Social media a 'comfort' during disasters

Using social media during natural disasters is comforting, empowering and can limit psychological damage, a study has found.

The research, conducted by the University of Western Sydney (UWS), surveyed more than 1100 users about their social media experiences during the Queensland floods, Cyclone Yasi, the New Zealand earthquakes and the recent disasters in Japan.

It found people relied on a mix of formal and informal information and then re-posted and re-tweeted useful links.

In this way, the authors argue, social media can allow people to act as amplifiers of official information and also help people not to feel alone.

"Not only can social media limit the psychological damage caused by rumours and sensationalised media reporting, it also allowed communities to share their stories to a sympathetic audience," co-author Mel Taylor said in a statement.

To support their findings, the study's authors examined the community-driven Facebook page Cyclone Yasi Update, which was created five days after the weather pattern began forming near Fiji.

"Media heralded Yasi as a cyclone that could be the worst in Queensland's history ... one that could annihilate the entire Queensland coast, with the energy of four Hiroshima bombs," the study's authors write.

"Unsurprisingly, those who remained waited with trepidation and those who had left were deeply concerned."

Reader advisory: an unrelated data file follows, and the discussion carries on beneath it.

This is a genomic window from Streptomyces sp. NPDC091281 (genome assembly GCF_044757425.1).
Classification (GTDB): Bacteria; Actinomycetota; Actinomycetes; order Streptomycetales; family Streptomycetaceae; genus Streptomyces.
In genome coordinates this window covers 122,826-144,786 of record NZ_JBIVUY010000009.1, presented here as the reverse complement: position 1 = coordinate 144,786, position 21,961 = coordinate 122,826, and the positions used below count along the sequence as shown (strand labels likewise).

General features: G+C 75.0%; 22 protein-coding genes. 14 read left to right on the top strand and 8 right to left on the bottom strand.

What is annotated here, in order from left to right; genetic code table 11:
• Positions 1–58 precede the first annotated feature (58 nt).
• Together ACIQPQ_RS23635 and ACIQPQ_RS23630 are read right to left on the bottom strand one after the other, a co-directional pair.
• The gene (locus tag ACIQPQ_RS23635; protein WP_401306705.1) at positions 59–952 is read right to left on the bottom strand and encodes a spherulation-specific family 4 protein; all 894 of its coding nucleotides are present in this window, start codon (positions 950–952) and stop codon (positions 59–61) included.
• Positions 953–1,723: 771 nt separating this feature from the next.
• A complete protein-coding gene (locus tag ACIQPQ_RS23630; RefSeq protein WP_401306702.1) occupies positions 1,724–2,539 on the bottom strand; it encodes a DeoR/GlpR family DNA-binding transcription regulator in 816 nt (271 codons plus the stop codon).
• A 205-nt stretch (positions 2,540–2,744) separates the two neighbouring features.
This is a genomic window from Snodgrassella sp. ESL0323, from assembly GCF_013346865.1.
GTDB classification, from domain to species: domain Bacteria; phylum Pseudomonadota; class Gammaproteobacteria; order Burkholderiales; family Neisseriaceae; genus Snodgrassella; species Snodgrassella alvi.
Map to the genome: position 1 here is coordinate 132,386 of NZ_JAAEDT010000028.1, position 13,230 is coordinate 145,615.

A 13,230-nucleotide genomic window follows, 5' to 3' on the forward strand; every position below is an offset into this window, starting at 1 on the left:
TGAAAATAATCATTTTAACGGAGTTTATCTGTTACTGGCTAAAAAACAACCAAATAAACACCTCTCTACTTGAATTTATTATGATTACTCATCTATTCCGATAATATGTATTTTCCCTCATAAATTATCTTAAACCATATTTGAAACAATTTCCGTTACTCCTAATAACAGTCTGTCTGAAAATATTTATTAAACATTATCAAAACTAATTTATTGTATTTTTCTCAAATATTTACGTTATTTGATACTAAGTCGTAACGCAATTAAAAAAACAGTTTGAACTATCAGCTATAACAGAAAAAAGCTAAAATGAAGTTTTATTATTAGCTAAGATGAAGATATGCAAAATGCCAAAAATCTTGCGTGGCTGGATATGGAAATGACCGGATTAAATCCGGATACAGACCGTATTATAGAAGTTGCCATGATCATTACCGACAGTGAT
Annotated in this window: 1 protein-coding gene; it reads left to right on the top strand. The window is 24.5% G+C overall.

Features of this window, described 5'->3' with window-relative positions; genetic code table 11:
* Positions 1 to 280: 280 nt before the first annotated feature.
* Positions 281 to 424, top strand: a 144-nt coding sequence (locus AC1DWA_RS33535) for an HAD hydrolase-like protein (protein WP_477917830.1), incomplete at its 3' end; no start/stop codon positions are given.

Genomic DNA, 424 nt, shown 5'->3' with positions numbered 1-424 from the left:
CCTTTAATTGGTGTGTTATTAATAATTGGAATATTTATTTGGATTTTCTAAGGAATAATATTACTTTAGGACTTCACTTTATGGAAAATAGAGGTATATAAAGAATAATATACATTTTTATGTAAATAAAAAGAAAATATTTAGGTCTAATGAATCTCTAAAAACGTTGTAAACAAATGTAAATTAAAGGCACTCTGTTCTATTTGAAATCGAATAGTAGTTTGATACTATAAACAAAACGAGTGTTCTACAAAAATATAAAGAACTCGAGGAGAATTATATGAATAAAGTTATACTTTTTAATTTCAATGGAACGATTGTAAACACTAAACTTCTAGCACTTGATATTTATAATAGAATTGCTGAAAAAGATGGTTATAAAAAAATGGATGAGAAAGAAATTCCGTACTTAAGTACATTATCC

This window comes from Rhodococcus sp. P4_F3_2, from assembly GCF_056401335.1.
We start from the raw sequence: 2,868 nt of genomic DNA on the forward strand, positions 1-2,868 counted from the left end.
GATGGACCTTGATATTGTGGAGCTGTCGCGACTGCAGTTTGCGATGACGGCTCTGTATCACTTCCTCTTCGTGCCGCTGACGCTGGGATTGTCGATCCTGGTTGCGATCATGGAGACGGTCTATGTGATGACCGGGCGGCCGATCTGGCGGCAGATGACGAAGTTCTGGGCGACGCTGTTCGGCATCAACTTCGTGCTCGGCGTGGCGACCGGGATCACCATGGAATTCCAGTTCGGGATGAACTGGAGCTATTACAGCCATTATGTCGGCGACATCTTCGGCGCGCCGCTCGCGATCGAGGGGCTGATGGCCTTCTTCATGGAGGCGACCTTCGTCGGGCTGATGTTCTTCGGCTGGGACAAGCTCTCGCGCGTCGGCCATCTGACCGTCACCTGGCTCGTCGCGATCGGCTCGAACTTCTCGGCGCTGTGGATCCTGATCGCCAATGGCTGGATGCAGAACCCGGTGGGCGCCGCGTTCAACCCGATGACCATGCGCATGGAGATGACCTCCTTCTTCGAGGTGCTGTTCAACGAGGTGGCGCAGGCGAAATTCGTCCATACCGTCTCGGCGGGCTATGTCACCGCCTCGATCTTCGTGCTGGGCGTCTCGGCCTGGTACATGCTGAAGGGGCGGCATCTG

Meanwhile, the Yasi Facebook page combined official information with tip-offs from affected people, enabling the 12-person team to correct inaccurate reports and direct people to helpful sources, the authors said.

By February 2 its membership base swelled to more than 92,000.

"Overwhelmingly people reported feeling a sense of connectedness and usefulness, felt supported by others and felt encouraged," the authors said.

Nevertheless, the survey found social network users reported feeling a moderate level of suspicion about the quality of information and around a third said they felt mistrustful.

Co-author Dr Gwyneth Howell said it showed sites needed to be carefully watched.

"This information needs to be carefully regulated and administered to ensure 'trolls' (online troublemakers) are banned quickly, as well as those who seek to post information with ulterior motives, such as advertising and scamming."

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